In Hulu's PEN15, series creators and stars Maya Erskine and Anna Konkle have turned back the clock to 2000 to focus on the comedy-horror of entering seventh grade. They pass notes written in gel pen, accidentally send kickballs careening at their crush's face, and navigate the perilous world of middle school friendships. So many moments on the show feel so painfully real that you can't help but wonder while watching: is PEN15 based on a true story?
The answer to that is both yes and no. The show is a heightened comedy that blends real life details with farcical situations, though many of them are inspired by Erskine and Konkle's real lives. Their characters are tween versions of themselves but the show is not a biographical play-by-play. Instead it combines the real with the imagined to create something that feels deeply honest despite also being so surreal.
According to Vulture, the friendship that Maya Ishii-Peters and Anna Kone share on the show is as dedicated as the one Erskine and Konkle have in real life. But unlike the show, they didn't meet in middle school; they first crossed paths in their junior year at NYU's Tisch School of the Arts. While Erskine and Konkle didn't actually go through all of PEN15's ordeals together, they did use their real experiences to inform Maya and Anna's respective journeys.
That manifested in large and small ways. Erskine told Vulture that when she panics, she gets carpopedal spasms that make her hands "turn into claws"; the same thing happens to the onscreen Maya when she's anxious before a drum solo in the school music show. Maya's mother is played by Erskine's actual mom, too. Awkward first kisses and masturbatory mishaps were also gleaned from real life experiences.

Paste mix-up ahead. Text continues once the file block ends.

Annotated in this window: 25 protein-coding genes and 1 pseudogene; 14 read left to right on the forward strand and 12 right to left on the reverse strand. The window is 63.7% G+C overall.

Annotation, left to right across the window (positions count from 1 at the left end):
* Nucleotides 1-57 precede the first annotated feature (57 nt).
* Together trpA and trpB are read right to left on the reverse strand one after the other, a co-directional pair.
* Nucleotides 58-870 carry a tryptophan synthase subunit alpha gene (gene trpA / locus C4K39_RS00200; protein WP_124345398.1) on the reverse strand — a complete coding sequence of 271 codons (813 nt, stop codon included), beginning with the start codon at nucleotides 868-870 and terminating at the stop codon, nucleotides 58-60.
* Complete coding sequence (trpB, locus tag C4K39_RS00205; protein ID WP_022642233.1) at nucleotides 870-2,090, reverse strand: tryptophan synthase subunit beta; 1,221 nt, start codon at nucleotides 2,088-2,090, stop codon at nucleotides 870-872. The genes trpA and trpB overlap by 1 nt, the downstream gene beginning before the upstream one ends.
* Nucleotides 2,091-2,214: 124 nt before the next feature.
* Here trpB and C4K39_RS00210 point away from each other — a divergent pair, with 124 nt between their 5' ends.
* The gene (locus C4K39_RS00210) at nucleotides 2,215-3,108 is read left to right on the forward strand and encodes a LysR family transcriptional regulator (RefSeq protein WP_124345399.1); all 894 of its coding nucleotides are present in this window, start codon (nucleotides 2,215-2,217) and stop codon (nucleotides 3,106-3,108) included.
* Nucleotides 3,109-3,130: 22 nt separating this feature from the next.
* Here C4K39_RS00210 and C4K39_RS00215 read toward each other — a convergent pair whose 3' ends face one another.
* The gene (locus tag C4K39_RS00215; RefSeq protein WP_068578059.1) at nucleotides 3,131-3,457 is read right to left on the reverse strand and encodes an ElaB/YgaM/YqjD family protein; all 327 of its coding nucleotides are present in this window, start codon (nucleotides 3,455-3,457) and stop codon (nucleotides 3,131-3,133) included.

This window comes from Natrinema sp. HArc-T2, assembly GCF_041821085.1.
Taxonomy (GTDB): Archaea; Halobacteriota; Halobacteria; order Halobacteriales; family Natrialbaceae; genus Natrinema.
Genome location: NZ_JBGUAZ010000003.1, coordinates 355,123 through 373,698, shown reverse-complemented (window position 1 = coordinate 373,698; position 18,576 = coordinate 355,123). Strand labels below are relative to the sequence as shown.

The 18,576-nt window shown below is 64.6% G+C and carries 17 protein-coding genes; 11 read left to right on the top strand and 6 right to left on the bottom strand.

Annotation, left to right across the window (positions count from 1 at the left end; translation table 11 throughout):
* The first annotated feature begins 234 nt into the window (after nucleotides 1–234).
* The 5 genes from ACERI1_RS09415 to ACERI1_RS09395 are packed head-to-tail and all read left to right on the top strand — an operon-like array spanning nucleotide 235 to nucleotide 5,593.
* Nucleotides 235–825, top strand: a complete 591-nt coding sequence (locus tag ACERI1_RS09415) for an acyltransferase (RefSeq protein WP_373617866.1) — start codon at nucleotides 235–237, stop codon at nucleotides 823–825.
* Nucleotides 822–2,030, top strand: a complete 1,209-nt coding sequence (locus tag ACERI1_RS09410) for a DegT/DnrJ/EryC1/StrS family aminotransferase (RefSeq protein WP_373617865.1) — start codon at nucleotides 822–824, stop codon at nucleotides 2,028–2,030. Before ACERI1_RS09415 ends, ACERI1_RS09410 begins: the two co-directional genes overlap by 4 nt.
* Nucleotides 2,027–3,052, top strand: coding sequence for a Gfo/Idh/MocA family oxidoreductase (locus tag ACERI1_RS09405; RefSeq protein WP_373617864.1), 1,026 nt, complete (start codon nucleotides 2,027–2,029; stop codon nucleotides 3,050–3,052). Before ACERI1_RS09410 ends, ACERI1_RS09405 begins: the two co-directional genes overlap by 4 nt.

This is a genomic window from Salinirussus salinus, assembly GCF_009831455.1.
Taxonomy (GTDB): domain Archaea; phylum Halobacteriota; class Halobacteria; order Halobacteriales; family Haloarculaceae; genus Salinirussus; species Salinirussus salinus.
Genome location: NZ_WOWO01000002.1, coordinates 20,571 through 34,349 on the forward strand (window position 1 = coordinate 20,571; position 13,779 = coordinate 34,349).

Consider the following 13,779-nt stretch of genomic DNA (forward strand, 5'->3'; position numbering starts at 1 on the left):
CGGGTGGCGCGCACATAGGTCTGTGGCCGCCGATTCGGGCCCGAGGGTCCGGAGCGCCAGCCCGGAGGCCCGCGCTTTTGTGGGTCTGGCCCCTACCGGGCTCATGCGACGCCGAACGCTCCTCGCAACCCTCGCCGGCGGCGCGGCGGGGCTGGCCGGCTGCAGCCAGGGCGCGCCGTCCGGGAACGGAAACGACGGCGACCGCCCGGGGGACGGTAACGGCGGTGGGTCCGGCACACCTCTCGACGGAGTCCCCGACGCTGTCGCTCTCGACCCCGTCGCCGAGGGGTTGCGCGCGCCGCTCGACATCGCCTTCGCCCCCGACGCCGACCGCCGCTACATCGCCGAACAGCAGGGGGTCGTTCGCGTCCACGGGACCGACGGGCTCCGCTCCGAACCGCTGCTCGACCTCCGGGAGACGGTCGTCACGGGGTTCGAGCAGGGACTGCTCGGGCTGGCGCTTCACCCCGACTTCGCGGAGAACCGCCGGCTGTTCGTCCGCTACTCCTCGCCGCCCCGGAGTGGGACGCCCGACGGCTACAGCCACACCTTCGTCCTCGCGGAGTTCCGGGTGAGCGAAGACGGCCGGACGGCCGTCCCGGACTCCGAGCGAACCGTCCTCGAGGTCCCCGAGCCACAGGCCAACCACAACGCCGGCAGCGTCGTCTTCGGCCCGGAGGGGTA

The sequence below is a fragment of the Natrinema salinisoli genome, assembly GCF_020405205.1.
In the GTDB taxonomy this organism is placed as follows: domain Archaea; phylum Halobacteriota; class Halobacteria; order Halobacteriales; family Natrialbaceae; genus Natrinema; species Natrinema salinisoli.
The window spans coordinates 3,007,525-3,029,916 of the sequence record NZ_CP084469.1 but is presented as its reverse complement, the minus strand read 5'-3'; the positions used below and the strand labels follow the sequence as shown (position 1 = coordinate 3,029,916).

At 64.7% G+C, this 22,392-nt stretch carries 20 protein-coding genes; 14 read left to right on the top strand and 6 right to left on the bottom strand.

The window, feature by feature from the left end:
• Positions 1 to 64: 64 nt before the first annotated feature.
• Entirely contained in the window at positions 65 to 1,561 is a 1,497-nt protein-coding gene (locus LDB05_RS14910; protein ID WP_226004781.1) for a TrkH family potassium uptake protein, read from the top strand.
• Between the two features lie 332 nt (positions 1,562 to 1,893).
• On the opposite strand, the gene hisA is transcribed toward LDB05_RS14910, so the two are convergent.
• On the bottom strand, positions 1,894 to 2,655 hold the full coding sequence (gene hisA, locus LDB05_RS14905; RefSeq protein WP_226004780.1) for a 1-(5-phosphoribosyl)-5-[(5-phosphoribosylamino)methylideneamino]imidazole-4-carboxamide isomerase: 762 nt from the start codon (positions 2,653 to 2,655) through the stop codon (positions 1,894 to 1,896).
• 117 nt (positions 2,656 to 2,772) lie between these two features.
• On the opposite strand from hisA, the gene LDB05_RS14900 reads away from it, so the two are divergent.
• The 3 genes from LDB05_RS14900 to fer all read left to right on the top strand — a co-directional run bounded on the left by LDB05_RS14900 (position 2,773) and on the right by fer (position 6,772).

When Anna's parents divorce, much of the scene is taken directly from Konkle's memories of her parents deciding to split. As she told The Hollywood Reporter, "That scene [of her parents telling her they were divorcing], as the best that I could do, it was straight out of how I remembered it."
Erskine and Konkle attended middle school far from each other: Erskine went to the Crossroads School for Arts & Sciences in Santa Monica, California, while Konkle grew up in Massachusetts. Despite the different locales, they both dealt with similar feelings of not fitting in. And those feelings resurfaced years later when they went to a party where many of Erskine's middle school classmates were guests. It made them feel like they were back in seventh grade again. And that's how the idea for PEN15 was born.
Erskine explained to the L.A. Times that they felt like they "hadn't seen middle school represented in a way that felt authentic and true to our experiences." By having the 31-year-old Erskine and Konkle play their teen selves, they were able to fully explore the trauma of the past without making it traumatic to watch; the distance allowed the show to be funnier than it might have been otherwise. The fact that the supporting cast is made up of real seventh graders only enhances the joke.
Much of PEN15 is gleaned from the creators' lives, but it's reworked and reimagined. It's not a single true story, but many fused together to create something that hopefully resonates with lots of people in the audience.